[C99] how to test if type uint32_t exists?

Discussion in 'C Programming' started by Francois Grieu, Feb 19, 2010.

  1. Hi, a basic question. After
    #include <stdint.h>

    it seems the standard allows uint32_t notto be defined, e.g. on a
    36-bit machine.

    How can we make a preprocessor test on if uint32_t is defined or not?
    That would come handy to portably decide between using uint32_t,
    or reverting to some alternate strategy using explicit masking.

    TIA

    Francois Grieu
     
    Francois Grieu, Feb 19, 2010
    #1
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  2. Francois Grieu

    Ben Pfaff Guest

    Francois Grieu <> writes:

    > Hi, a basic question. After
    > #include <stdint.h>
    >
    > it seems the standard allows uint32_t notto be defined, e.g. on a
    > 36-bit machine.
    >
    > How can we make a preprocessor test on if uint32_t is defined or not?


    I think that
    #ifdef UINT32_MAX
    ought to work.
    --
    Ben Pfaff
    http://benpfaff.org
     
    Ben Pfaff, Feb 19, 2010
    #2
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  3. I asked
    > Hi, a basic question. After
    > #include <stdint.h>
    >
    > it seems the standard allows uint32_t not to be defined, e.g. on a
    > 36-bit machine.
    >
    > How can we make a preprocessor test on if uint32_t is defined or not?
    > That would come handy to portably decide between using uint32_t,
    > or reverting to some alternate strategy using explicit masking.



    Thinking about it, could this NOT do the trick?
    #include <stdint.h>
    #ifdef UINT32_MAX

    Francois Grieu
     
    Francois Grieu, Feb 19, 2010
    #3
  4. In article <4b7ef3a8$0$26455$>, Francois Grieu <> writes:
    > Hi, a basic question. After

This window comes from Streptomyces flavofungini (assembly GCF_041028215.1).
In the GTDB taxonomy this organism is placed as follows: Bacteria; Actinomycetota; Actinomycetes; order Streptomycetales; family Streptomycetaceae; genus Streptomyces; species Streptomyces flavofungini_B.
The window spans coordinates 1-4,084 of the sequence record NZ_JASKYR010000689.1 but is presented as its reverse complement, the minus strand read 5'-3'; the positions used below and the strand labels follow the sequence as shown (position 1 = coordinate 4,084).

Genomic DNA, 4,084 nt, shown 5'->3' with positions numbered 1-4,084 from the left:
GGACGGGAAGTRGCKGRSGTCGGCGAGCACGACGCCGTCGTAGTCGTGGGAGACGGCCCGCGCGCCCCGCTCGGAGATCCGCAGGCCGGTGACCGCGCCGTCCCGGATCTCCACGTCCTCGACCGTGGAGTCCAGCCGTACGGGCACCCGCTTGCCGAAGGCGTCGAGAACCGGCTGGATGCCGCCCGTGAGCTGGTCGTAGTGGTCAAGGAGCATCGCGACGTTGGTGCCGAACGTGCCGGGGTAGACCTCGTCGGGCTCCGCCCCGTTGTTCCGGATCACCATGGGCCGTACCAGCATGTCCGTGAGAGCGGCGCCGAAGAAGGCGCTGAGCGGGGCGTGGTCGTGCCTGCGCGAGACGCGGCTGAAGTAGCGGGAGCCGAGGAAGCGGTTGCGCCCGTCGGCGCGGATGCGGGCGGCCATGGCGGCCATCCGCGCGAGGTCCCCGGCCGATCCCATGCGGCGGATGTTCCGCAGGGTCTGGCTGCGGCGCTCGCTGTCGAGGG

> #include <stdint.h>
    >
    > it seems the standard allows uint32_t notto be defined, e.g. on a
    > 36-bit machine.
    >
    > How can we make a preprocessor test on if uint32_t is defined or not?
    > That would come handy to portably decide between using uint32_t,
    > or reverting to some alternate strategy using explicit masking.


    #include <inttypes.h>

    #ifdef PRIu32
    ....
    #endif

    C99 7.8.1 "Macros for format specifiers", p6:

    "For each type that the implementation provides in <stdint.h>, the
    corresponding fprintf macros shall be defined [...]"

    Strictly speaking, this is only one direction (implication), not
    equivalence. Ie. IF uint32_t is provided, THEN PRIu32 is #defined.
    Nothing is said about PRIu32 if uint32_t is not provided, but I believe
    it would be very strange for an implementation to #define an fprintf
    conversion specifier for a type it doesn't support. I also think that
    this reverse direction is implied in the standard's text.

    lacos
    monkey
     
    Ersek, Laszlo, Feb 19, 2010
    #4
  5. Ben Pfaff wrote :
    > Francois Grieu <> writes:
    >
    >> Hi, a basic question. After
    >> #include <stdint.h>
    >>
    >> it seems the standard allows uint32_t notto be defined, e.g. on a
    >> 36-bit machine.
    >>
    >> How can we make a preprocessor test on if uint32_t is defined or not?

    >
    > I think that
    > #ifdef UINT32_MAX
    > ought to work.


    Yes. I should have found it immediately. Thank you!

    Francois Grieu
     
    Francois Grieu, Feb 19, 2010
    #5
  6. Francois Grieu

    ImpalerCore Guest

    Re: how to test if type uint32_t exists?

    On Feb 19, 3:25 pm, Francois Grieu <> wrote:
    > Hi, a basic question. After
    > #include <stdint.h>
    >
    > it seems the standard allows uint32_t notto be defined, e.g. on a
    > 36-bit machine.
    >
    > How can we make a preprocessor test on if uint32_t is defined or not?
    > That would come handy to portably decide between using uint32_t,
    > or reverting to some alternate strategy using explicit masking.


    The two most popular choices come down to creating an arbitrary tree
    of #ifdef statements to check for specific platform/compiler/version
    combinations (this requires specific knowledge whether each of the